The drawing-room sibyl (poetical extracts). (Google eBook)

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Page 126 - Favours to none, to all she smiles extends ; Oft she rejects, but never once offends. Bright as the sun, her eyes the gazers strike, And like the sun, they shine on all alike. Yet graceful ease, and sweetness void of pride, Might hide her faults, if belles had faults to hide : If to her share some female errors fall, Look on her face, and you'll forget 'em all.
Page 290 - Tu-who, a merry note, While greasy Joan doth keel the pot. When all aloud the wind doth blow And coughing drowns the parson's saw And birds sit brooding in the snow And Marian's nose looks red and raw...
Page 32 - That hath a mint of phrases in his brain : One, whom the music of his own vain tongue Doth ravish, like enchanting harmony...
Page 137 - I saw her upon nearer view A spirit, yet a woman too ! Her household motions light and free, And steps of virgin liberty ; A countenance in which did meet Sweet records, promises as sweet ; A creature not too bright or good For human nature's daily food : For transient sorrows, simple wiles, Praise, blame, love, kisses, tears, and smiles.
Page 95 - It is too full o' the milk of human kindness To catch the nearest way : thou wouldst be great ; Art not without ambition, but without The illness should attend it: what thou wouldst highly, That wouldst thou holily ; wouldst not play false, And yet wouldst wrongly win: thou'dst have, great Glamis, That which cries ' Thus thou must do, if thou have it; And that which rather thou dost fear to do Than wishest should be undone.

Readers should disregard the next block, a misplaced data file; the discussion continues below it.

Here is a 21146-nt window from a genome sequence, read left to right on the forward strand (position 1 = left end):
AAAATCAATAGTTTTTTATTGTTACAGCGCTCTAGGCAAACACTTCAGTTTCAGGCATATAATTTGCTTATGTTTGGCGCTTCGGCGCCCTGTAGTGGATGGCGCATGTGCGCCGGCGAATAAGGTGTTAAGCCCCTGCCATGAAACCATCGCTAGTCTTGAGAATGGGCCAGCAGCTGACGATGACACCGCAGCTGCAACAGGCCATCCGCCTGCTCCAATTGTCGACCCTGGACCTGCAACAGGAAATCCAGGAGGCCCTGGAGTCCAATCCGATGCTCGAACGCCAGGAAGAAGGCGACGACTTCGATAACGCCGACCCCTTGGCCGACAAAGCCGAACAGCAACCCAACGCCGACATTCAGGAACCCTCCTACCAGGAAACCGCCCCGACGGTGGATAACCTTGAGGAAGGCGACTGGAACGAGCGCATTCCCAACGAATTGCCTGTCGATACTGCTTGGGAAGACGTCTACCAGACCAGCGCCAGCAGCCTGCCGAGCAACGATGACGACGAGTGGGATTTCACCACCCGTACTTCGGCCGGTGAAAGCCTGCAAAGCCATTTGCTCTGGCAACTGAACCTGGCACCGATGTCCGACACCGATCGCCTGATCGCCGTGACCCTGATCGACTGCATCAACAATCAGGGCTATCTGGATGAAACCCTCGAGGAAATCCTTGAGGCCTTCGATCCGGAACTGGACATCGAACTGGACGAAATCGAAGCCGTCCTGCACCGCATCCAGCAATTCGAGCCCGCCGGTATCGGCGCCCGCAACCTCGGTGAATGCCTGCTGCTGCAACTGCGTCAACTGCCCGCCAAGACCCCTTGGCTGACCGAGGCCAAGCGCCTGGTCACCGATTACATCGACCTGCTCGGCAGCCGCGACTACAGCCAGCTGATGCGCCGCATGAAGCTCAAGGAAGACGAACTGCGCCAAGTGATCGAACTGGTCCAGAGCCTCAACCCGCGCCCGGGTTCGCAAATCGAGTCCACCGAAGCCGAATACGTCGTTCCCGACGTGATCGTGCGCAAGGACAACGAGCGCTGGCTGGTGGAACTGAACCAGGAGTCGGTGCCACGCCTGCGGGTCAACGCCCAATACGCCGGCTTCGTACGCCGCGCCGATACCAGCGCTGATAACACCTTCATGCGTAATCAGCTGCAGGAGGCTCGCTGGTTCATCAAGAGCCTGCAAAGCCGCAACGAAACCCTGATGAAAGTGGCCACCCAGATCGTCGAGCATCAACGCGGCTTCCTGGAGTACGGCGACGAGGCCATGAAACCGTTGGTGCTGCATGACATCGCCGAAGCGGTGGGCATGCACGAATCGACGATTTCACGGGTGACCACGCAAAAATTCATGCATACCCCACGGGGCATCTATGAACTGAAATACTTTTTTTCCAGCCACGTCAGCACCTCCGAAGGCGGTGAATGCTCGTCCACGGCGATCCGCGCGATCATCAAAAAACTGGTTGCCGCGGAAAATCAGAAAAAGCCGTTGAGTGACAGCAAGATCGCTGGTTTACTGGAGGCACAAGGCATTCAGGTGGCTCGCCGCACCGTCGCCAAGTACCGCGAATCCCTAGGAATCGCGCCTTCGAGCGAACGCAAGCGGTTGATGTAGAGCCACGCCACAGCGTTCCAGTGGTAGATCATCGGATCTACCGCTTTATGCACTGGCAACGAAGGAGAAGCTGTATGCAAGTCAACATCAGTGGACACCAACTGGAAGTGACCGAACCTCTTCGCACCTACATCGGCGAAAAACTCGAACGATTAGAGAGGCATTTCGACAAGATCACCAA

Page 231 - Methought I heard a voice cry " Sleep no more ! Macbeth does murder sleep" the innocent sleep, Sleep that knits up the ravell'd sleave of care, The death of each day's life, sore labour's bath, Balm of hurt minds, great nature's second course, Chief nourisher in life's feast, Lady M.
Page 280 - Lo ! here the gentle lark, weary of rest, From his moist cabinet mounts up on high, And wakes the morning, from whose silver breast The sun ariseth in his majesty ; Who doth the world so gloriously behold, That cedar-tops and hills seem burnish'd gold.
Page 246 - tis slander, Whose edge is sharper than the sword ; whose tongue Outvenoms all the worms of Nile ; whose breath Rides on the posting winds, and doth belie All corners of the world : kings, queens, and states, Maids, matrons, nay, the secrets of the grave This viperous slander enters.
Page 260 - And should my youth, as youth is apt I know, Some harshness show, All vain asperities I day by day Would wear away, Till the smooth temper of my age should be Like the high leaves upon the Holly Tree.
Page 122 - She walks in beauty, like the night Of cloudless climes and starry skies; And all that's best of dark and bright Meet in her aspect and her eyes: Thus mellow'd to that tender light Which heaven to gaudy day denies.

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